Prior to a few weeks ago, I had never heard of Steve Gans. While scrolling through Twitter I saw an article saying that Gans will challenge Sunil Gulati for the presidency of U.S. Soccer.
I was immediately on board, and want Gans at the head of U.S. Soccer. This decision was not based about Gans’ résumé, which, at that point, I knew nothing about. Instead, it was almost entirely about Gulati.
Gulati has been the president of U.S. Soccer since 2006, and during his tenure the U.S. has reached new heights in the soccer world. The United States Women’s National Team reclaimed the World Cup. There are now 32 top-tier professional teams, 22 in MLS and 10 in NWSL, as well as another 38 in USL and NASL. Gulati is also overseeing the process of getting the World Cup back to the U.S.
But also under Gulati, the USMNT could miss the World Cup for the first time in 31 years. The Yanks have failed to qualify for the Olympics, halting the development of youngsters. Jürgen Klinsmann was brought in to save American soccer, but the Klinsmann plan ended in a huge disappointment.
The failure of the U.S. Men’s National Team has left the women’s game in a hole because of pay, exacerbating a disparity in compensation despite a higher rate of success on the women’s side — a disparity felt even more keenly at the club level, at which players are retiring from the game in their prime years at an alarming rate. Having to fix problems with the men’s team takes away time and energy that could be spent figuring out how to bridge the gap that exists between the men and women. And the youth programs in even worse shape. MLS has been doing a good job with the academy programs, but even these players are choosing colleges over MLS.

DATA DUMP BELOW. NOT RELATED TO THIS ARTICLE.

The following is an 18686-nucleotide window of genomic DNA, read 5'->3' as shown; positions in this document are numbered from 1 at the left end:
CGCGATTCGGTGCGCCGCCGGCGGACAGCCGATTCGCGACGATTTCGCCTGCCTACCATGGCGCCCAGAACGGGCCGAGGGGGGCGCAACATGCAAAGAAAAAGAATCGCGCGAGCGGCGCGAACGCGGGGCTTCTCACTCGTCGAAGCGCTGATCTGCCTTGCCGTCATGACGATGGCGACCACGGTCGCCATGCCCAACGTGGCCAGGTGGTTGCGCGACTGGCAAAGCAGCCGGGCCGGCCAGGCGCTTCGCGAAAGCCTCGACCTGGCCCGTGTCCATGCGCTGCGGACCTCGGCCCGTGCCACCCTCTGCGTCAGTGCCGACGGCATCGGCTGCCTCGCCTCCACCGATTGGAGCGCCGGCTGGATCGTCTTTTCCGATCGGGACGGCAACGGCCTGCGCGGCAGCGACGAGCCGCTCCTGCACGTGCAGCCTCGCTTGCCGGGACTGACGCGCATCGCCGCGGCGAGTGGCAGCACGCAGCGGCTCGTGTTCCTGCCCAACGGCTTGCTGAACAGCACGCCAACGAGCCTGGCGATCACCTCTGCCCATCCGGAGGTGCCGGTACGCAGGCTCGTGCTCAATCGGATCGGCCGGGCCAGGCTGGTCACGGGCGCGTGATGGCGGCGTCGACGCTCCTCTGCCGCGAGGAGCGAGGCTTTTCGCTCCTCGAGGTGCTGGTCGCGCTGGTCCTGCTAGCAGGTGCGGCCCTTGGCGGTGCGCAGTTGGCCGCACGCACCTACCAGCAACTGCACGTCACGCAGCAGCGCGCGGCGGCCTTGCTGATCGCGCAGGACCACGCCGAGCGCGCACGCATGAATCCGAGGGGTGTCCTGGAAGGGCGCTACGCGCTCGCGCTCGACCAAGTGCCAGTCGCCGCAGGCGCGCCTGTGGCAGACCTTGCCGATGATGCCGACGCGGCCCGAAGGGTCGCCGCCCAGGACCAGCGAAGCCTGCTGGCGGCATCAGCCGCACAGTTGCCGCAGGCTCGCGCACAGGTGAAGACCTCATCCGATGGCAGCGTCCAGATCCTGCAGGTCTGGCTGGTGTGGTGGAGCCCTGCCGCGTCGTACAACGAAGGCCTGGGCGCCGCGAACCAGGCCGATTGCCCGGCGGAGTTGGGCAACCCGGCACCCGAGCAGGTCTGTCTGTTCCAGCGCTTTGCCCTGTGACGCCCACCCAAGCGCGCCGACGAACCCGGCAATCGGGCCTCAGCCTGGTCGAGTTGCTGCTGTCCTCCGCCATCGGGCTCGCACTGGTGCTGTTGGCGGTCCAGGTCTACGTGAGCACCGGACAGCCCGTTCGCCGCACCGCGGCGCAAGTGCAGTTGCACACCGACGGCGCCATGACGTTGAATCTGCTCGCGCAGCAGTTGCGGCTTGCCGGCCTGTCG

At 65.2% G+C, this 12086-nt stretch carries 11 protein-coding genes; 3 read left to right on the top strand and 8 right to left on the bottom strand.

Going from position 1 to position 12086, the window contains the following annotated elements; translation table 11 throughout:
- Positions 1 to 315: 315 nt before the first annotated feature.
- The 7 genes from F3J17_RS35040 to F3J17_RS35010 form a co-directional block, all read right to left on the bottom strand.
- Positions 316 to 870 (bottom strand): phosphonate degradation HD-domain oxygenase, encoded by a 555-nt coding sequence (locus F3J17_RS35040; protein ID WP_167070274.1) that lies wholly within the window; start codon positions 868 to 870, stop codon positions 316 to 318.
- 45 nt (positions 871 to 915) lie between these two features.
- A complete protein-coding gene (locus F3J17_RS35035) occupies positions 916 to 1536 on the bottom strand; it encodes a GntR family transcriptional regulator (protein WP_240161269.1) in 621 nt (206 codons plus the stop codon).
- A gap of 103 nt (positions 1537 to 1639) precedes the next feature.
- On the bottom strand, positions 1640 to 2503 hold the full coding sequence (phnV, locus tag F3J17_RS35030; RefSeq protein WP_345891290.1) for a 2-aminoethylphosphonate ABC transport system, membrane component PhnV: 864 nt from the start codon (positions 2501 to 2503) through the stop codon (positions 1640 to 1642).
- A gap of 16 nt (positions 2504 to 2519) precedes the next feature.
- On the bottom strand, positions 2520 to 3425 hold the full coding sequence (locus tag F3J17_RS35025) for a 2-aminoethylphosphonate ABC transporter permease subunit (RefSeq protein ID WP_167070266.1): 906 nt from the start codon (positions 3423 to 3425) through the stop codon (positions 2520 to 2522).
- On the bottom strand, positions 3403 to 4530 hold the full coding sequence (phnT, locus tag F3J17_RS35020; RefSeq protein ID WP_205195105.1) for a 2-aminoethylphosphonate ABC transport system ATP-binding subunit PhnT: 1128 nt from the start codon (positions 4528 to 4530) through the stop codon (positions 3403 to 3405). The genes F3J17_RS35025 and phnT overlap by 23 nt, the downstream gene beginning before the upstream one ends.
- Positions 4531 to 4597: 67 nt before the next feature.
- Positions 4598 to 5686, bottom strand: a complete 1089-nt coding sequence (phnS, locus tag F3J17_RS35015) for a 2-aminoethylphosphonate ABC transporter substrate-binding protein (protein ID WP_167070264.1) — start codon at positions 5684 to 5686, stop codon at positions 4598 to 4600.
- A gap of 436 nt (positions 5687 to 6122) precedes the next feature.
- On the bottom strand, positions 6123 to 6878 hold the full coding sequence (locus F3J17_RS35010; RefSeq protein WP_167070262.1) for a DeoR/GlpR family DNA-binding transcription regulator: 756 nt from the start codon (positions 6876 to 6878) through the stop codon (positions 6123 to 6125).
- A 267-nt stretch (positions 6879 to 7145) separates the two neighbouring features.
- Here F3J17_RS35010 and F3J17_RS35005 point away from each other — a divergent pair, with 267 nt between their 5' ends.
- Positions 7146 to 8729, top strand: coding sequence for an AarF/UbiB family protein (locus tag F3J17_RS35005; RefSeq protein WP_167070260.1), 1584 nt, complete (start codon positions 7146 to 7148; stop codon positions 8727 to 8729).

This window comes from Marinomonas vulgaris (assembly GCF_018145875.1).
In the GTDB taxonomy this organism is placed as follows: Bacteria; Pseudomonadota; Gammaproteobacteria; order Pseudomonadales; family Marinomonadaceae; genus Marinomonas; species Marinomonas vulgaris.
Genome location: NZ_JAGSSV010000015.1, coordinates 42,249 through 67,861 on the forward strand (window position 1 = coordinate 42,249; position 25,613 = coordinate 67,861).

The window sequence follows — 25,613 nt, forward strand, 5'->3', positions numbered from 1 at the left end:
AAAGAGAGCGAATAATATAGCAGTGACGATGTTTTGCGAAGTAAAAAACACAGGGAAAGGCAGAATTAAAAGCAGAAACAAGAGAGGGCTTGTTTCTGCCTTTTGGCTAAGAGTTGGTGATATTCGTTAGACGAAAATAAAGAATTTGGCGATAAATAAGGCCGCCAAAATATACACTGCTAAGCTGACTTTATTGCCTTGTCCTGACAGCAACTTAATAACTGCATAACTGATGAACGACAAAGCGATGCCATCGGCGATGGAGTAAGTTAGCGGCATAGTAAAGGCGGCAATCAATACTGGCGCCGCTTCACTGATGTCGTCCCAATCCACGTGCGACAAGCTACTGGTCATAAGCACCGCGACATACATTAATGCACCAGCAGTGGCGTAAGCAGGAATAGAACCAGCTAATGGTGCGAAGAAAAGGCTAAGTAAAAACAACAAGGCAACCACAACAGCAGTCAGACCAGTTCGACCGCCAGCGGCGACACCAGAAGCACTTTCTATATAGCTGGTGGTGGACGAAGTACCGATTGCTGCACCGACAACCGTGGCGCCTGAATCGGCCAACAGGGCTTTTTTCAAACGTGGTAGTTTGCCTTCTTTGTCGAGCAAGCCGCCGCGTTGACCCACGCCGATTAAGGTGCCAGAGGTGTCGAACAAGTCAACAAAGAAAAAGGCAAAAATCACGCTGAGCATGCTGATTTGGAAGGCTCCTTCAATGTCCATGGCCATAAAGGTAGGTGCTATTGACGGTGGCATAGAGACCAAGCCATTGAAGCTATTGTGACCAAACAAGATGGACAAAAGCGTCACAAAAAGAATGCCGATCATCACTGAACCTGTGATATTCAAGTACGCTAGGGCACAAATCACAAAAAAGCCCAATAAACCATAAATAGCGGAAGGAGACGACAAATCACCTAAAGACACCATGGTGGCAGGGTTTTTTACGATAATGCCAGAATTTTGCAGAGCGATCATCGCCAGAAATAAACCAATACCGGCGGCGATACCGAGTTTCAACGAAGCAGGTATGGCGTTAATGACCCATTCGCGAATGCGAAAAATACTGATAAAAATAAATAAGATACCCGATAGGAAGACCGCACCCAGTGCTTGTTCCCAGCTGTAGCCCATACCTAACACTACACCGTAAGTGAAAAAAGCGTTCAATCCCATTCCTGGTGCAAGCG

U.S. Soccer has become stagnant, and it is time for a change. Will Gans be a better option than Gulati? Only time will tell, but the status quo needs to change. The soccer being played by both the men’s and women’s teams has been too poor. Klinsmann and Bruce Arena have combined to put qualification in jeopardy. Jill Ellis struggles to play players in their natural positions. And younger players are struggling to get up through the ranks.
The old saying “better the devil you know than the devil you don't” does not fit in the case of Gulati and Gans. Gans is a mystery in how he will affect soccer in this country, but, at this stage, there is truly only one direction to go. Up.